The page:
FIGURE 1: Flow chart of screened and included patients with Staphylococcal aureus bacteraemia with designation into methicillin drug sensitivity profile and mortality thereof.

Case fatality ratios were 20.2% and 25.0% among cases infected with MSSA and MRSA, respectively; however, the differences in mortality rates by strain were not statistically significant (Fischer’s exact p-value = 0.154).

The median patient age was 44 years. Males comprised nearly 70% of the cases. As seen in Table 1, the most common mode of acquisition was community acquired (49.2%), followed by nosocomial (32.5%) and lastly healthcare-associated community onset (18.3%). Fifty out of 126 patients were HIV positive while six out of 126 patients had an unknown status. The median CD4 count in this group was low at 79 cells/µL. The most common non-infectious comorbidity was hypertension (26.2%), followed by renal dysfunction, diabetes and neurocognitive or psychiatric disorders. Most patients (73.8%) completed antibiotics with a median antibiotic duration period of 14 days while 18.3% did not complete antibiotics because of death, refusal of hospital treatment and palliation. The median albumin in our study population was low at 30 g/L as shown in Table 1.

TABLE 1: Demographic, clinical characteristics, outcomes and risk factors of 126 Staphylococcus aureus bacteraemia cases at Helen Joseph Hospital, 2015-2022.

The most common predisposing factors for developing SAB were previous hospitalisation within 90 days (27.8%) followed by the presence of an invasive device (26.2%), haemodialysis (15.1%) and intravenous drug use (9.5%).

The potential sources of infection in order of prevalence were skin and soft tissue (30.95%), unknown source (26.2%), short-term central venous catheter (20.6%), intravenous drug use (9.5%), other (7.1%) and peripheral venous catheter (5.6%). This clustered sharply by SAB subtype (Table 2). The majority of community-acquired infections were caused by skin and soft tissue infections, while most healthcare-associated and nosocomial-related infections were caused by short-term central venous catheters.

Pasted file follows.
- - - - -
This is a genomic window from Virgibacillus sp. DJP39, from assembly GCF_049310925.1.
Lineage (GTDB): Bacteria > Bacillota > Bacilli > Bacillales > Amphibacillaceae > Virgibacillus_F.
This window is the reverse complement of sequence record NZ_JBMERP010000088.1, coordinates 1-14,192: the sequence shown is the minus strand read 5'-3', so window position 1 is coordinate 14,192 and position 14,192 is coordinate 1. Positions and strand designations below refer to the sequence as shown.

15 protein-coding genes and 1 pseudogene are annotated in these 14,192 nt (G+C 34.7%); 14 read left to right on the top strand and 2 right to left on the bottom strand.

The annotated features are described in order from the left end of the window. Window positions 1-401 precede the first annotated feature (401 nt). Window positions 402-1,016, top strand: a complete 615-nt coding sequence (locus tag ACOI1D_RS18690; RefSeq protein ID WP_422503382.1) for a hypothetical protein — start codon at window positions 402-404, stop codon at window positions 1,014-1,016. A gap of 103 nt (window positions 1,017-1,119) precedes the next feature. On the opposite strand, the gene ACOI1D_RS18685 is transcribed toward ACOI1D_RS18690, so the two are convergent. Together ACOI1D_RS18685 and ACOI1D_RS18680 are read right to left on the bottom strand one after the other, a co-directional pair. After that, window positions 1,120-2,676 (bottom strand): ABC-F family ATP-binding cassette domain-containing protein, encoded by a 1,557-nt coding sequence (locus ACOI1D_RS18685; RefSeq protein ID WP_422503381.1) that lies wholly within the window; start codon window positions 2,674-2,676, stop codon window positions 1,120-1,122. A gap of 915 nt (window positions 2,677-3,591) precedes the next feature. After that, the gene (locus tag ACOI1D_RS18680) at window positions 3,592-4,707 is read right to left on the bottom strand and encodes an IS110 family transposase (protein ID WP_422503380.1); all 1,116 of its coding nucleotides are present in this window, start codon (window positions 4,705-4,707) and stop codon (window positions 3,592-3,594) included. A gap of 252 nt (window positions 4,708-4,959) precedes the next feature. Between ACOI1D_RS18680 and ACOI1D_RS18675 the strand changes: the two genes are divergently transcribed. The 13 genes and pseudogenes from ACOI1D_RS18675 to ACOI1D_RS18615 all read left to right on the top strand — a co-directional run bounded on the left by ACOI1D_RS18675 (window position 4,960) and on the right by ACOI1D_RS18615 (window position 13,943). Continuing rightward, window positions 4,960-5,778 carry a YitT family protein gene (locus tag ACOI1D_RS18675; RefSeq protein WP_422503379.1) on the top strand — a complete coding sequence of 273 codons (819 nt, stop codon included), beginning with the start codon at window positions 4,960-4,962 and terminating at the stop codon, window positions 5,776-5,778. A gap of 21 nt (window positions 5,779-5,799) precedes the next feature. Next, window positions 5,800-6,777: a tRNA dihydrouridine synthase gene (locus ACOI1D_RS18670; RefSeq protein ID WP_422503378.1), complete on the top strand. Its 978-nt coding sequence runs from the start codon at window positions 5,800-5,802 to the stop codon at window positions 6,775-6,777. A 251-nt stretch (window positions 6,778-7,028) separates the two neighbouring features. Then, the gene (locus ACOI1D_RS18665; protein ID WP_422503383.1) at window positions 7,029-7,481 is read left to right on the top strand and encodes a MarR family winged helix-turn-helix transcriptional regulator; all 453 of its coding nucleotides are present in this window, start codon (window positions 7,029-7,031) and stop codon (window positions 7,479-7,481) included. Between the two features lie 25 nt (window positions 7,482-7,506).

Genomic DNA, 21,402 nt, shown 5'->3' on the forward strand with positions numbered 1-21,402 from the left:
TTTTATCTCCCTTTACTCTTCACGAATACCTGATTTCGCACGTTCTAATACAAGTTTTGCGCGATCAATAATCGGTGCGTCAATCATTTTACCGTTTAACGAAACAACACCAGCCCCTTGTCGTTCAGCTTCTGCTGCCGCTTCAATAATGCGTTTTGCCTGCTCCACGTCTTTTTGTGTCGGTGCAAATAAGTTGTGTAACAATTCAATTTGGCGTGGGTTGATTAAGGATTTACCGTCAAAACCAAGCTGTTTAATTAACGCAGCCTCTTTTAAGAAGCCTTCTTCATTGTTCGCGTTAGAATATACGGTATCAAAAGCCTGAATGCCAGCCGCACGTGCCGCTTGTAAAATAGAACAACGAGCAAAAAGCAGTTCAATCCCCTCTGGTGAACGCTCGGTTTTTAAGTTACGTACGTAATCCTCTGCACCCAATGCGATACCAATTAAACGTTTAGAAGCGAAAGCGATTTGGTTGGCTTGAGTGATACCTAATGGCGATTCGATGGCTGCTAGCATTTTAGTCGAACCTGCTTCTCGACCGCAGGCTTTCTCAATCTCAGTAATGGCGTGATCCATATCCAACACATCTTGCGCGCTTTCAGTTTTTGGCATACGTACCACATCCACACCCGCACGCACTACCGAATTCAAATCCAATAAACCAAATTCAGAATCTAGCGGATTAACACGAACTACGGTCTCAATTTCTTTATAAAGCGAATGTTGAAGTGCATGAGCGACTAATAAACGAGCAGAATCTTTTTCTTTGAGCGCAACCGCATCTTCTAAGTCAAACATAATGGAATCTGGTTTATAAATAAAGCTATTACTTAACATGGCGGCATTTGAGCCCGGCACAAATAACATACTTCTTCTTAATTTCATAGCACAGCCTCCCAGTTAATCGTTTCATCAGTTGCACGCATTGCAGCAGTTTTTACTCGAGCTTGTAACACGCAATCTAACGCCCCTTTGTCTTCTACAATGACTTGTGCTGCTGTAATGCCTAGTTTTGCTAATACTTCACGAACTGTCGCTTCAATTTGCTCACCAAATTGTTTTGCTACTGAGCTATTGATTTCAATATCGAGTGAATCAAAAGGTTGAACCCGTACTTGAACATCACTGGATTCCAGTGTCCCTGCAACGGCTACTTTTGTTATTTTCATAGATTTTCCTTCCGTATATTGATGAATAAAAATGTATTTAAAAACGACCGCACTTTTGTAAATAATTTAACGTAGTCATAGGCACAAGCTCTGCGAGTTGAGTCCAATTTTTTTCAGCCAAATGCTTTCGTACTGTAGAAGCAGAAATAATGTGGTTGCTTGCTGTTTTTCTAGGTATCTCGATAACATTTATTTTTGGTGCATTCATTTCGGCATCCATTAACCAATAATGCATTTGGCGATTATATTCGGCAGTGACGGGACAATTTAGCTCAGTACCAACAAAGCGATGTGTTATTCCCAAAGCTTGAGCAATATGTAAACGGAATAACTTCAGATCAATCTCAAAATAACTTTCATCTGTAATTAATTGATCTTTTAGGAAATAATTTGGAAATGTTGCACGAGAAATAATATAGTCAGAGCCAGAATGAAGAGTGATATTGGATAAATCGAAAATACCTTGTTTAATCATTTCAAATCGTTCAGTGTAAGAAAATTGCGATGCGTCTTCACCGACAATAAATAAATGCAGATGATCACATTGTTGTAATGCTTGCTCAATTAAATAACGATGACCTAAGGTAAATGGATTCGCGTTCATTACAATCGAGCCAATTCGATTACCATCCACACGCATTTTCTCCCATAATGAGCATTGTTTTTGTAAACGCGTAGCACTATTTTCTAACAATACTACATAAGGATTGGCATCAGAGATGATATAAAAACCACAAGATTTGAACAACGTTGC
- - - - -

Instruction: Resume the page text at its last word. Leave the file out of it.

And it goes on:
TABLE 2: Potential sources of infection among Staphylococcus aureus cases at Helen Joseph Hospital, 2015-2022.

Most high-income resource settings recommend screening all SAB patients with an echocardiogram, preferably a TEE.7,8 However, this may not be feasible in a low-resource setting where echocardiograms are a scarce resource. Coming from a middle-income tertiary setting, our facility was able to screen most SAB patients for IE with at least a transthoracic echocardiogram (TTE). A total of 107 out of 126 patients (84.9%) were evaluated for infective endocarditis (IE) with an echocardiogram – 100 by TTE, six with a transoesophageal echocardiogram (TOE) and only one patient had both a TOE and a TTE. The remaining 19 patients did not have an echocardiographic evaluation because of death or absconding from treatment and/or care. The prevalence of IE among cases of SAB in the study sample was 16/107 (15%). Most of the IE cases were diagnosed using a TTE (6/16), only two were diagnosed using TOE and one was diagnosed using both TOE and TTE, while in 7/16 cases it was not clear which type of echocardiogram was used.

The number of patients with at least one complication was 28 (22.2%, Table 3). Metastatic infections were largely correlated with the IE. In our study, 11/16 IE cases were community acquired, 4/16 cases were healthcare-associated community onset and only one case was nosocomially acquired (p = 0.08).

TABLE 3: Prevalence of complications associated with Staphylococcus aureus bacteraemia in the study sample.

In the univariate analysis, the odds ratio of dying was significantly higher among cases of SAB aged 50 years and older compared to their younger counterparts (< 50 years of age), odds ratio, OR: 2.65 (95% CI: 1.10–6.39). Similarly, cases of SAB with hypertension and those with a history of hospital admission in the previous 3 months had a higher risk of dying in the unadjusted model (Table 4).

TABLE 4: Logistic regression model demonstrating factors associated with death among patients with Staphylococcus aureus bacteraemia at Helen Joseph Hospital.

In the multivariate analysis, having hypertension (OR: 5.55 [95% CI: 1.31–23.55]) and having been hospitalised in the previous 3 months (OR: 11.88 [95% CI: 1.84–26.99]) were independently associated with dying among cases of SAB at a tertiary-level hospital in SA. Patients with acute kidney injury (AKI) had 3.6 times higher odds of dying compared to patients who did not, adjusted odds ratio 3.56 [95% CI: 0.93–13.56]; however, statistical significance was borderline (p = 0.056).